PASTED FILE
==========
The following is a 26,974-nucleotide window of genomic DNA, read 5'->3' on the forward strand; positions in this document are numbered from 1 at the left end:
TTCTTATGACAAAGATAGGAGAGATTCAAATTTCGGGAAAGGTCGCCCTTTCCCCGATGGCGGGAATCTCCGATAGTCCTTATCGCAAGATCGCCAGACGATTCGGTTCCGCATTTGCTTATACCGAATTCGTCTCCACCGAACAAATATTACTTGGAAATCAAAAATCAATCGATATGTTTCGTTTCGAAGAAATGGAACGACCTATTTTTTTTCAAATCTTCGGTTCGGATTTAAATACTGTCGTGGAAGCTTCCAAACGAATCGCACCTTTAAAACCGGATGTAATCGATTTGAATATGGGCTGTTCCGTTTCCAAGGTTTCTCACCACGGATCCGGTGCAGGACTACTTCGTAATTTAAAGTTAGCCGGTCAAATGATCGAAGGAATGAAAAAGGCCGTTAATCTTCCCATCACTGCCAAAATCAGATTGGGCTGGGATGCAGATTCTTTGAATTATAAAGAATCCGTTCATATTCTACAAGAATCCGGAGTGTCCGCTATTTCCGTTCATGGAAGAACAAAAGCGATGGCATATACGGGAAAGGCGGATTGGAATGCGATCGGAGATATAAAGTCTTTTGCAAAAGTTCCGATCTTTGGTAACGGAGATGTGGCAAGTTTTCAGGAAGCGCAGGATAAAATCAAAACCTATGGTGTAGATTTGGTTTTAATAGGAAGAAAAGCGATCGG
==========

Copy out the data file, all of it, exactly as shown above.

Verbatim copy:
The following is a 26,974-nucleotide window of genomic DNA, read 5'->3' on the forward strand; positions in this document are numbered from 1 at the left end:
TTCTTATGACAAAGATAGGAGAGATTCAAATTTCGGGAAAGGTCGCCCTTTCCCCGATGGCGGGAATCTCCGATAGTCCTTATCGCAAGATCGCCAGACGATTCGGTTCCGCATTTGCTTATACCGAATTCGTCTCCACCGAACAAATATTACTTGGAAATCAAAAATCAATCGATATGTTTCGTTTCGAAGAAATGGAACGACCTATTTTTTTTCAAATCTTCGGTTCGGATTTAAATACTGTCGTGGAAGCTTCCAAACGAATCGCACCTTTAAAACCGGATGTAATCGATTTGAATATGGGCTGTTCCGTTTCCAAGGTTTCTCACCACGGATCCGGTGCAGGACTACTTCGTAATTTAAAGTTAGCCGGTCAAATGATCGAAGGAATGAAAAAGGCCGTTAATCTTCCCATCACTGCCAAAATCAGATTGGGCTGGGATGCAGATTCTTTGAATTATAAAGAATCCGTTCATATTCTACAAGAATCCGGAGTGTCCGCTATTTCCGTTCATGGAAGAACAAAAGCGATGGCATATACGGGAAAGGCGGATTGGAATGCGATCGGAGATATAAAGTCTTTTGCAAAAGTTCCGATCTTTGGTAACGGAGATGTGGCAAGTTTTCAGGAAGCGCAGGATAAAATCAAAACCTATGGTGTAGATTTGGTTTTAATAGGAAGAAAAGCGATCGG